Chan Kwok Man v New World First Bus Services Ltd

District Court
Employees’ Compensation Case No. 186 of 2013
Judge Andrew Li in Chambers
Employment Law
9 February 2015

Employees’ compensation – whether time to appeal against Forms 9 and 6 to be extended under s. 18(2)

X was injured while working as a bus driver for D. The Employees’ Compensation (Ordinary Assessment) Board issued a certificate of review of assessment (“Form 9”) on 23 May 2012 and a certificate of review of compensation assessment (“Form 6”) on 30 May 2012. On 5 July 2012, X signed D’s standard Discharge Form in Chinese to obtain monies stated to be in “full and final settlement of all losses and personal injuries” suffered as requested by D. On 28 January 2013, X brought an employees’ compensation claim against D, who sought to strike it out for being frivolous, vexatious and/or otherwise an abuse of process. X objected, relying on non est factum. In an affirmation, he stated that D did not explain the legal consequences of the Discharge Form and he signed it believing it was merely to acknowledge receipt of the cheque, which he desperately needed, and was not legally binding.

Held, dismissing the application, that:

  • This was not a plain and obvious case for striking out X’s claim. First, there was an apparent inconsistency between the title of the Discharge Form, where “nature of payment” was described as “employees’ compensation”, and its contents, which extended to the settlement of “all losses and personal injuries”. X’s understanding was that it covered employees’ compensation only. He did not intend to abandon all claims arising out of the accident and signed the document only to obtain the settlement sum, which was small and unlikely to have included common law damages. Given X’s unchallenged evidence, the possibility that he was rushed into signing the Discharge Form and was mistaken as to its true nature and effect could not be excluded.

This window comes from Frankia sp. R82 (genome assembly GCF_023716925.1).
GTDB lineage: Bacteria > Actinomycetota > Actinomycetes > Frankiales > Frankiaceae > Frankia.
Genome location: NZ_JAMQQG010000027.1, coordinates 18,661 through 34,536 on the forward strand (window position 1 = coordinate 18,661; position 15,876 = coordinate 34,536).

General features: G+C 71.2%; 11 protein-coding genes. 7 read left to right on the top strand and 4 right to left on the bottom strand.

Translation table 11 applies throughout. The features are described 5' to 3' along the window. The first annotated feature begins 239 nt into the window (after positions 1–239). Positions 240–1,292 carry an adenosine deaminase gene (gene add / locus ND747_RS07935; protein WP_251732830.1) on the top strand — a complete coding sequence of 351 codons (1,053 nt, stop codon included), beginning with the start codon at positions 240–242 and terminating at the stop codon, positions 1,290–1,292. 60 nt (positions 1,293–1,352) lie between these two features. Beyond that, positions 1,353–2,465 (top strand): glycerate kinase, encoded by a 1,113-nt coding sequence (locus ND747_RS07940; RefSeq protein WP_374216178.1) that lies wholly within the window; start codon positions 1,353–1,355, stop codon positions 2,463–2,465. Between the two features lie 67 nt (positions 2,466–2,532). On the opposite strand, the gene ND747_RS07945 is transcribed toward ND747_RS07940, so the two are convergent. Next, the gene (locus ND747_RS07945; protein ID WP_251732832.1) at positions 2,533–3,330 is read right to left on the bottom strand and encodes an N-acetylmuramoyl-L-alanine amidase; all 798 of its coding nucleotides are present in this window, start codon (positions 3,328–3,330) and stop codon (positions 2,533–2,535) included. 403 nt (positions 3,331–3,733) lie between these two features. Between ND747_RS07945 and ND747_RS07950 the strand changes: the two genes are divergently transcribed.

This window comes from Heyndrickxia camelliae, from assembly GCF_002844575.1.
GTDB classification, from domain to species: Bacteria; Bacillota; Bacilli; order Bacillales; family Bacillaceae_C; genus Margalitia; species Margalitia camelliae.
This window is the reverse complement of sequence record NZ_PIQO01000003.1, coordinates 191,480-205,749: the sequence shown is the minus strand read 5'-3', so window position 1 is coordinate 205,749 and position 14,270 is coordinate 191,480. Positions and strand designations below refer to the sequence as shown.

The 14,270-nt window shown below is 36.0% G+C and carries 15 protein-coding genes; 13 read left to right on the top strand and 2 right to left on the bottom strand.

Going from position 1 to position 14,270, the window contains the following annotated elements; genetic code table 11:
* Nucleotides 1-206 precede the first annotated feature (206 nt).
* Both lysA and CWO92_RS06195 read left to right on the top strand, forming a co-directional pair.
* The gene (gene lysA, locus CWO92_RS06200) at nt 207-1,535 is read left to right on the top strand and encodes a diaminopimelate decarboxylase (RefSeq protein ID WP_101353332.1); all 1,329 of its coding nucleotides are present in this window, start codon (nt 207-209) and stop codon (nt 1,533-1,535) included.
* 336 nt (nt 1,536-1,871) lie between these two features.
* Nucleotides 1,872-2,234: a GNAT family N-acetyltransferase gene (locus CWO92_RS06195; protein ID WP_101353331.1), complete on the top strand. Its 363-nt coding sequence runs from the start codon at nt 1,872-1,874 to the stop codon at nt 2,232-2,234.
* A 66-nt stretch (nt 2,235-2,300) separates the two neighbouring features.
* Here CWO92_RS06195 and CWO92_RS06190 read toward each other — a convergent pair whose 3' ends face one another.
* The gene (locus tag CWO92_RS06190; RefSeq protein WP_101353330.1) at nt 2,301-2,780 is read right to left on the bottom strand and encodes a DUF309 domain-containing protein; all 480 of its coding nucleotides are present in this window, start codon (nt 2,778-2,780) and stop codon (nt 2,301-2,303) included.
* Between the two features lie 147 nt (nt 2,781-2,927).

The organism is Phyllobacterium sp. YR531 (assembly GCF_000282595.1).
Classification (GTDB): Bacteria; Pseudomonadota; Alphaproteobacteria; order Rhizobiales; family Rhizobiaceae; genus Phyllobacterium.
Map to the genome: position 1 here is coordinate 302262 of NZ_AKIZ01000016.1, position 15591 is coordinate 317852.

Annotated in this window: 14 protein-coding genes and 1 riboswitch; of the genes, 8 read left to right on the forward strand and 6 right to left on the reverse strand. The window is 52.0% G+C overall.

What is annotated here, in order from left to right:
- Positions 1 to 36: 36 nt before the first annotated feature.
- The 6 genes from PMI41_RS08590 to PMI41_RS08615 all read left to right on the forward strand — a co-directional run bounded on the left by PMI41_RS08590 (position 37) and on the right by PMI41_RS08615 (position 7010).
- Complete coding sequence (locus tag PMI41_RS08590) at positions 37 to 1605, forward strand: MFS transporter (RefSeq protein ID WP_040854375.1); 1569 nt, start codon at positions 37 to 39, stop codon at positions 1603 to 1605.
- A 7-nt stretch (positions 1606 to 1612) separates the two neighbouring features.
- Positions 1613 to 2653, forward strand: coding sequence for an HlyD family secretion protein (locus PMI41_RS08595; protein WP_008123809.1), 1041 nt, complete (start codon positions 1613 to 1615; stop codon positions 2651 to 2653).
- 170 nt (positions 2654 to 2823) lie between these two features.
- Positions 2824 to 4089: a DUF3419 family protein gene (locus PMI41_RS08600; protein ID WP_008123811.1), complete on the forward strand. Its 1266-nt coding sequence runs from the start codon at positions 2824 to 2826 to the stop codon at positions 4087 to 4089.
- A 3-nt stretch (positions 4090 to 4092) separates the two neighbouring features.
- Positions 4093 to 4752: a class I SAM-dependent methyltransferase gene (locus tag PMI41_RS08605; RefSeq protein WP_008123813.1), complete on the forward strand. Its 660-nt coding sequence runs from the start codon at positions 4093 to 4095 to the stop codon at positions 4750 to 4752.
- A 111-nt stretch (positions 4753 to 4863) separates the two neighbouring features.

• D’s argument that X should have known of his right to lodge an appeal in the District Court against Form 9 within six months was rejected. Given the apparent inconsistency and ambiguity in the Discharge Form, it was doubtful whether X could appreciate the full legal impact of signing the document without any legal advice. He was not given the opportunity to carefully read or have the contents explained to him before signing.
  • There were no negotiations before D simply told X to collect the outstanding balance of employees’ compensation the same day. It was unfair to expect X to have enquired about further appeals; and for D to rely on standard clauses, when X was a layman in need of money and without legal assistance. In such circumstances, the Court would likely exercise its discretion to extend the period to appeal against Forms 9 and 6 under s. 18(2) of the Employees’ Compensation Ordinance (Cap. 282) notwithstanding that the time had elapsed.

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